Constellation Brands Inc. stock fell 7% Thursday to lead S&P 500 decliners, after the distributor of Corona beer swung to a big loss in its fiscal second quarter as it booked charges related to an investment in a Canadian cannabis company.
Victor, New York-based Constellation Brands STZ, -5.76%, which also owns Modelo beer and Robert Mondavi wines, said its share of equity losses and related activities from its roughly $4 billion investment in Canada’s Canopy Growth Corp. CGC, +2.56% WEED, +3.10% came to $484.4 million. It also recognized $46 million of charges related to cost cutting.
That pushed its net loss to $525.2 million, or $2.52 a share, for the quarter to Aug. 31, after income of $1.149 billion, or $5.41 a share, in the year-earlier period. Excluding those charges, the company had per-share earnings of $2.72, ahead of the $2.63 FactSet consensus.
Sales edged up 2% to $2.344 billion, matching the FactSet consensus.
Constellation Brands has made no secret of its frustration with its cannabis investment, a move that propelled Canopy to the top of the sector, measured by market capitalization. The company acquired its 35% stake in the company late last year at a time when the cannabis sector was flying high.
But by summer, frustrated by the Smith Falls, Ontario-based company’s mounting losses, Chief Executive William Newlands expressed his impatience on a conference call with analysts.
“While we remain happy with our investment in the cannabis space and its long-term potential, we were not pleased with Canopy’s recent reported year-end results,” Newlands told analysts. “However, we continue to aggressively support Canopy on a more focused long-term strategy to win markets and form factors that matter, while paving a clear path to profitability.”
That displeasure led the company to push out Bruce Linton as co-CEO of Canopy, a move that shocked the industry when it was announced in July. Linton was widely viewed as the face of legal cannabis, given his status as head of the biggest company in the space and his frequent media appearances and interviews.
In May, Constellation Brands appointed Mike Lee, a former senior vice president and chief financial officer, as Canopy’s interim CFO, tasked with overhauling the company’s strategy.
Constellation Brands said beer sales rose to $1.640 billion from $1.527 billion in the second quarter. But wine and spirit sales fell to $703.6 million from $772.0 million, as shipment volumes fell to 14.4 million 9-liter case equivalents from 16.0 million.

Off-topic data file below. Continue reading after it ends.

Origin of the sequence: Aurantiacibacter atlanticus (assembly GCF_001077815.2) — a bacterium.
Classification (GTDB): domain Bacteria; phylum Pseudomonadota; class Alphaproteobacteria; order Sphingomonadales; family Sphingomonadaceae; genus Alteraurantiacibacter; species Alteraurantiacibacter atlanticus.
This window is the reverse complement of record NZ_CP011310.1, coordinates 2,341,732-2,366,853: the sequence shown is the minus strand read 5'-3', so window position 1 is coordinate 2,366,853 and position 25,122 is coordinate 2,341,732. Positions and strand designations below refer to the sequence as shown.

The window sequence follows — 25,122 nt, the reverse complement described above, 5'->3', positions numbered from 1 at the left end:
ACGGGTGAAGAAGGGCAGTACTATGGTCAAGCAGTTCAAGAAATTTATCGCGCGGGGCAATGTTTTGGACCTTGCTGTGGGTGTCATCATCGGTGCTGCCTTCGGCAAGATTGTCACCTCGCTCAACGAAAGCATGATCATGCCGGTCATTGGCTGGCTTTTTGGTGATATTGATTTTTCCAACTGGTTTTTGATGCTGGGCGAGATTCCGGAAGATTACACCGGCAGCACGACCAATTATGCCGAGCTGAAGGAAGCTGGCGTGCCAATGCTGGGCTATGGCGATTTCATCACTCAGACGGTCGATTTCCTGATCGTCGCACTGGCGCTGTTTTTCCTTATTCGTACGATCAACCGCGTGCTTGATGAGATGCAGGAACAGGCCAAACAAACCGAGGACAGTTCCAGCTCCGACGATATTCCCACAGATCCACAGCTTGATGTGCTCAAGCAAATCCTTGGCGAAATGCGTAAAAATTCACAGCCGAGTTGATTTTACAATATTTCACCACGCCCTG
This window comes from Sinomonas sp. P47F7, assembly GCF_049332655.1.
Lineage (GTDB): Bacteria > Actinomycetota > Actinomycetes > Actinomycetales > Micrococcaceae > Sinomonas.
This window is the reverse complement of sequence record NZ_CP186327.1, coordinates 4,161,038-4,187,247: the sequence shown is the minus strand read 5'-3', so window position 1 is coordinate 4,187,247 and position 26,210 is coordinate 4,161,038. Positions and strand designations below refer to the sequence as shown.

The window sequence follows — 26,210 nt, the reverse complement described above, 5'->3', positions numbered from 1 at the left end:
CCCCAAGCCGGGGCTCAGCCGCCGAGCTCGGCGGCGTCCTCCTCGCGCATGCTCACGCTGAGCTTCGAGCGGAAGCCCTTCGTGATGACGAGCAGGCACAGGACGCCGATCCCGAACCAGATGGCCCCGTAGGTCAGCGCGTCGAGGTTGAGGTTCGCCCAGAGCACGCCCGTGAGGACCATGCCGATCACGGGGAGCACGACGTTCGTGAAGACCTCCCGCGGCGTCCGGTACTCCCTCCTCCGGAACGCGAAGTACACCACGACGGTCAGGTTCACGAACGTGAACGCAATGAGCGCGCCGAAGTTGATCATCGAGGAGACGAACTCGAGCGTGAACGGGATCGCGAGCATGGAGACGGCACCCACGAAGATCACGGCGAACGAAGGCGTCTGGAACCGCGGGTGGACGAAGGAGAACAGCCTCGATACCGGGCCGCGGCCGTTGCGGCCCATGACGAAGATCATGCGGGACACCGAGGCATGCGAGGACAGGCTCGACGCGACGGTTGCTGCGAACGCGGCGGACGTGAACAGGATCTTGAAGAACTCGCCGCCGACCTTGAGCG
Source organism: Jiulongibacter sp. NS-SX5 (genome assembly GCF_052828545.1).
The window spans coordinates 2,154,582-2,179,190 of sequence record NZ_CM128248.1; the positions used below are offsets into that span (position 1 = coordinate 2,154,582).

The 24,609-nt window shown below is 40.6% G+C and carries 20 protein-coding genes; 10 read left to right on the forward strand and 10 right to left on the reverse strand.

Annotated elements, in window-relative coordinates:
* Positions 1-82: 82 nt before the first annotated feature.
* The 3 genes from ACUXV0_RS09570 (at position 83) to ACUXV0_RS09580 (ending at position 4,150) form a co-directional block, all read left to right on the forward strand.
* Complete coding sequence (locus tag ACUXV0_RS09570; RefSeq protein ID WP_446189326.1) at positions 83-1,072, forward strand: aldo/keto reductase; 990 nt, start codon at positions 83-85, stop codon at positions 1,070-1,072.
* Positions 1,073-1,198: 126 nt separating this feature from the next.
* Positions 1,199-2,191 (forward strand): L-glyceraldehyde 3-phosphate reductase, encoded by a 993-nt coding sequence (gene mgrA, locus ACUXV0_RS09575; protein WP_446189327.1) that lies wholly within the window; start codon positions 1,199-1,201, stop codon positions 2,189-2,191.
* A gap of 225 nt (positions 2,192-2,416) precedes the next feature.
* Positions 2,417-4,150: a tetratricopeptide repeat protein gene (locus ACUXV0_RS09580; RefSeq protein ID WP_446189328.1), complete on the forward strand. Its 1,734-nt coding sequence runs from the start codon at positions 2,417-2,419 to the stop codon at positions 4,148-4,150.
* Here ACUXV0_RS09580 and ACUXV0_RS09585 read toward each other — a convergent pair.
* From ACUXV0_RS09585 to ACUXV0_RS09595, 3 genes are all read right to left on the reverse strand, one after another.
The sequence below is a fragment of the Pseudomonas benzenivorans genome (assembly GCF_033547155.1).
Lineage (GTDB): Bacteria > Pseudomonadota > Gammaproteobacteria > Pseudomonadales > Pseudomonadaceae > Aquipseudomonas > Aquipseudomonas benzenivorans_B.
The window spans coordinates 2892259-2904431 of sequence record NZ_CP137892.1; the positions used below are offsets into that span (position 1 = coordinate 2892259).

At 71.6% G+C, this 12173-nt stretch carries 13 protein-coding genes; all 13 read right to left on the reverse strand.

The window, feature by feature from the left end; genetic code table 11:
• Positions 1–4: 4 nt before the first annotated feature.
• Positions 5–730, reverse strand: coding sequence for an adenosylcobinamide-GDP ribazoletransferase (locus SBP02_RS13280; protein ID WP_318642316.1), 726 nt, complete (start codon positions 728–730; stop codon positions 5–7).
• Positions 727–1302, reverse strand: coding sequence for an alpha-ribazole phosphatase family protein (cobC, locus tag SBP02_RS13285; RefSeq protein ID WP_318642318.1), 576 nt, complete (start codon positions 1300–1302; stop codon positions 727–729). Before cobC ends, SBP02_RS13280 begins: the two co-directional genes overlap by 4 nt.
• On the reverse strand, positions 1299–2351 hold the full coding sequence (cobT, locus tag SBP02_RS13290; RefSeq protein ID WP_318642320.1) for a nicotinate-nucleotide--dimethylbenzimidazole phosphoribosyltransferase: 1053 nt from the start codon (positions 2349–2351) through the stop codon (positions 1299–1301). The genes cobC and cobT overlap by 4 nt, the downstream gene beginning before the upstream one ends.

The wine and spirits performance “continues to be impacted by transition activities with distributors who are repositioning for ownership of brands upon close of the pending transaction with E.J. Gallo,” the company said. E.J. Gallo has agreed to buy about 30 of Constellation’s wine and spirits brands in a deal valued at $1.7 billion
The company tweaked its guidance and said it now expects EPS of 55 cents to 75 cents and adjusted EPS of $9.00 to $9.20, down from last year’s $9.28. The guidance assumes that the wine and spirits deal will close at the end of the third quarter, along with a separate deal to divest its Black Velvet Canadian whisky to Heaven Hill Brands for $266 million.
MKM Partners analyst Bill Kirk said the numbers were a little short of what was needed to push the stock off its summer lows, but said his bullish thesis remains intact.
“The unrelenting strength, and resulting cash generation, of Modelo affords Constellation the flexibility to invest in innovation, adjacent industries and marketing,” he wrote in a note to clients, reiterating his buy rating on the stock.
“Most of its peers are facing the opposite: declining volumes and a P&L under fixed cost pressures forcing a tightening of the investment belt.”
Wells Fargo analyst Bonnie Herzog, also a bull with an outperform rating on the stock, said the company outperformed her expectations, thanks to strong beer sales.
“Overall, we’re confident in STZ’s premium positioning in beer/wine and, ultimately, hard seltzer,” she wrote in a note to clients. “Shares looked to be pressured initially on the headline EPS decline, but that was well-telegraphed as we move through this “retrenchment year.” Therefore, we would be buyers on weakness.”